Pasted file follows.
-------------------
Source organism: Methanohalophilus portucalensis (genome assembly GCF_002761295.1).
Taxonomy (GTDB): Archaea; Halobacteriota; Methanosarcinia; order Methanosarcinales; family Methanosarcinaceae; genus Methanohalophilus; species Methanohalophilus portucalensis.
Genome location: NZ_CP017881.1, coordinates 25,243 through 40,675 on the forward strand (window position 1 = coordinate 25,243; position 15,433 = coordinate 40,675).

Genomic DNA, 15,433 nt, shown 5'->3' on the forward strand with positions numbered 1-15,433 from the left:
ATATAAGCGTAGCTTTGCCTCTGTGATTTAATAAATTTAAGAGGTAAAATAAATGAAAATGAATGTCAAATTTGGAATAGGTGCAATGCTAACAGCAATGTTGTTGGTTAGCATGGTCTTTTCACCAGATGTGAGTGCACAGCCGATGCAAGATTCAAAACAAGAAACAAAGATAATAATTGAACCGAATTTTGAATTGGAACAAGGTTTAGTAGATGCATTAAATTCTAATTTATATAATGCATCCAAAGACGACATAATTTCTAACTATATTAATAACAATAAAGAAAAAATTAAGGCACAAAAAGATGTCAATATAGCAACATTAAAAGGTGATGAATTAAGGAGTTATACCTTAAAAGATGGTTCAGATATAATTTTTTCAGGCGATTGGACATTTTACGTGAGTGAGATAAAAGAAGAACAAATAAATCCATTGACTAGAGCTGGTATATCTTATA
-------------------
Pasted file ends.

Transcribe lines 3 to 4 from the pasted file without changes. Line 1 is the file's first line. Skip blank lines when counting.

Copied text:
Genome location: NZ_CP017881.1, coordinates 25,243 through 40,675 on the forward strand (window position 1 = coordinate 25,243; position 15,433 = coordinate 40,675).

Genomic DNA, 15,433 nt, shown 5'->3' on the forward strand with positions numbered 1-15,433 from the left: